Firstly, let me thank you for presenting ideals that I have held close to my hart since adolescence. Also thank you for posting the opposing ideals of the others, as one would not see such statement of atheism on any religious website.
Preface: I will speak in regards to Christianity, as I am not very knowledgeable as to other religions, though I am sure the following relates.
Fear, according to wiktionary is An uncontrollable emotion of anxiety about something that causes a scared reaction or frightening impression. Fear and fear alone is the driving force behind all religion. Not the so called love of a Heavenly Father or his begotten love child, or some ghost that tickles the hairs on the back of ones neck. Since the dawn of man, from him monkey forefathers, fear has been the justification for religion to rape, murder, pillage, enslave, seize and degenerate mankind. And to this day fear is what drives losers like myself and the other fuckos to defend their ideals on this website.
It has been said that mans greatest flaw is the knowledge of his own demise. With this understanding we can see how fear has become the catalyst for a needed God. The prospect of nothingness post death is certainly unnerving to all persons. We all fear death like we all fear the unknown; the question we should all ask our self is how are we going to deal with this fear.
Theist: I shall live the literal message of the Bible. I shall putt my faith in my religious leader s judgment and that of my brethren. I shall tolerate other religions, though I shall never concede to there ideals, for I know my religion is the one true path to heaven. I shall pretend to not fear death for I am told that I am heaven bound. I shall not use reasoning to question a place beyond the physical laws of our universe. I shall strike out at those persons and ideals who threaten MY FACT MY TRUTH .
Atheist: I shall live my life as I see fit. I shall putt my faith in myself and others who use objective reasoning. I shall tolerate and embrace the people of all religions, reaming open to all ideals and perceptions on life and death, never assuming I know fact because I FEEL it is right inside of me. I shall fear death, darkness and nothingness, though I will LIVE to the best of my ability and reach achievement outside the bound of heaven. I shall use reasoning to question everything in order to find FACT and TRUTH . I shall strike out at persons who use religious Doctrine as fact.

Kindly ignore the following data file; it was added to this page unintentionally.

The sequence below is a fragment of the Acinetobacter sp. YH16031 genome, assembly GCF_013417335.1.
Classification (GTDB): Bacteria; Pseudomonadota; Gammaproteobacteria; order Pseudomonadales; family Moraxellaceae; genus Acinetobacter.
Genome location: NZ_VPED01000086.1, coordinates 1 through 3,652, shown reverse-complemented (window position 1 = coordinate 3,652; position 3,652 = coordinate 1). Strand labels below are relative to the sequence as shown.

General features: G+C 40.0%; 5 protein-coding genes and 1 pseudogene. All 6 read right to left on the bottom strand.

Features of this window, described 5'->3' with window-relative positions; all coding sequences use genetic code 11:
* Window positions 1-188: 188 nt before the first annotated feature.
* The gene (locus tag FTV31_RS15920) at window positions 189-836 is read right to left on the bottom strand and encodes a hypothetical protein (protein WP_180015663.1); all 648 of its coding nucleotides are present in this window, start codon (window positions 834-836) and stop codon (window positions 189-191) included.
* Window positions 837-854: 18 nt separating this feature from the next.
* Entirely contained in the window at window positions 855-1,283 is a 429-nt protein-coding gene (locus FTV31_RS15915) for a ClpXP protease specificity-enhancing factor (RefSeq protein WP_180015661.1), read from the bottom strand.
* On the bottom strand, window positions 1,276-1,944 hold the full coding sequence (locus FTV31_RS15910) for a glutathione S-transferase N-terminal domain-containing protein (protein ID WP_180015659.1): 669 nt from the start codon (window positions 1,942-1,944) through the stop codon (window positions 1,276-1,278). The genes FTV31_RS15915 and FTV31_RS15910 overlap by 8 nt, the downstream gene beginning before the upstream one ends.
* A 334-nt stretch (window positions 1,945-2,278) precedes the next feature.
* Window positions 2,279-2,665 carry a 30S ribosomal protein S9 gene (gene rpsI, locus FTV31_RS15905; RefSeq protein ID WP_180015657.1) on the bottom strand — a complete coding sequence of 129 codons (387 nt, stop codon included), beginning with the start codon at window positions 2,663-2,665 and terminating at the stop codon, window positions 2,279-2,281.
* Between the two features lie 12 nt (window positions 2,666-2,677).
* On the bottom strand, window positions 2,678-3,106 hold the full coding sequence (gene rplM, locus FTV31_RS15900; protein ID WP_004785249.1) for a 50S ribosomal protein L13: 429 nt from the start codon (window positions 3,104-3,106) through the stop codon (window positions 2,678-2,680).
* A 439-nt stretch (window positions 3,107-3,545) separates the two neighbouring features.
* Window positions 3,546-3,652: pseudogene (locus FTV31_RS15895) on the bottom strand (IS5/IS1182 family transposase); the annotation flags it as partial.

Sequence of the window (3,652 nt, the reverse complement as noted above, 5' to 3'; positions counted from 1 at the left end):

You make a number of interesting points, some of which I agree with and some of which I don’t.
I agree that some religious belief comes from fear of death. However, I also think that much of religion comes from a need for answers where simple answers may not be available. Why are there disasters? Where did the universe come from? How can disease be cured? You might call this fear of the unknown, if you like. A third “fear” that leads to religious belief is the fear of injustice. Without a deity, some wrongs will go unpunished and some bad things will happen for no reason.
On the other hand, I would say that you could name fear as the cause of atheism as well. In this case, it might be the fear of believing things that are untrue. To an atheist, the truth is more important than certainty. And to the strong atheist — one who says that there is no possibility of a deity — there may in some cases be fear motivating such a strong statement.
The point here is that fear, in and of itself, is not necessarily a bad thing as a motivator. It’s a matter of what you do with it.
Your breaking down of theistic and atheistic beliefs is interesting, but unfortunately it does not allow for the wide variety of beliefs in these two areas. There are plenty of Christians who do not believe the Bible to be literally true, don’t tolerate other religions, or don’t strike out at those who disagree. Likewise, there are plenty of atheists who don’t tolerate religion, aren’t open to all possibilities, base beliefs on feelings, or don’t fear death.
Beliefs and motivations are incredibly varied. I think you would be hard pressed to find two meaningful boxes in which everyone clearly fits.